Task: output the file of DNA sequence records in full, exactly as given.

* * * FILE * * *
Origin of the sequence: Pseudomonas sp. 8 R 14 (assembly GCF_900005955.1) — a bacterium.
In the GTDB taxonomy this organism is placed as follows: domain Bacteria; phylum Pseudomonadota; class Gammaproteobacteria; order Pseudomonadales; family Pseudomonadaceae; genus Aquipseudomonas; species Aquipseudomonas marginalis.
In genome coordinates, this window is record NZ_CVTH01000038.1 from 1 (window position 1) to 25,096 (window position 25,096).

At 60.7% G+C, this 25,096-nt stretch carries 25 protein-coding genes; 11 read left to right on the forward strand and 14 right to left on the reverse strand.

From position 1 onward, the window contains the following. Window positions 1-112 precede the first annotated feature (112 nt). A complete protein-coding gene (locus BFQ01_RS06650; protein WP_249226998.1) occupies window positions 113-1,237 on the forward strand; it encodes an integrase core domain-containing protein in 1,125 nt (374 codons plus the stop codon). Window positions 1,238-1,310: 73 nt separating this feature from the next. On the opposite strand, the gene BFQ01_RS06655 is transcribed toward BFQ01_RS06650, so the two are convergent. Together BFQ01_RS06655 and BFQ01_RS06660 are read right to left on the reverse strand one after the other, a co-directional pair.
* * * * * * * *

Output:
Origin of the sequence: Pseudomonas sp. 8 R 14 (assembly GCF_900005955.1) — a bacterium.
In the GTDB taxonomy this organism is placed as follows: domain Bacteria; phylum Pseudomonadota; class Gammaproteobacteria; order Pseudomonadales; family Pseudomonadaceae; genus Aquipseudomonas; species Aquipseudomonas marginalis.
In genome coordinates, this window is record NZ_CVTH01000038.1 from 1 (window position 1) to 25,096 (window position 25,096).

At 60.7% G+C, this 25,096-nt stretch carries 25 protein-coding genes; 11 read left to right on the forward strand and 14 right to left on the reverse strand.

From position 1 onward, the window contains the following. Window positions 1-112 precede the first annotated feature (112 nt). A complete protein-coding gene (locus BFQ01_RS06650; protein WP_249226998.1) occupies window positions 113-1,237 on the forward strand; it encodes an integrase core domain-containing protein in 1,125 nt (374 codons plus the stop codon). Window positions 1,238-1,310: 73 nt separating this feature from the next. On the opposite strand, the gene BFQ01_RS06655 is transcribed toward BFQ01_RS06650, so the two are convergent. Together BFQ01_RS06655 and BFQ01_RS06660 are read right to left on the reverse strand one after the other, a co-directional pair.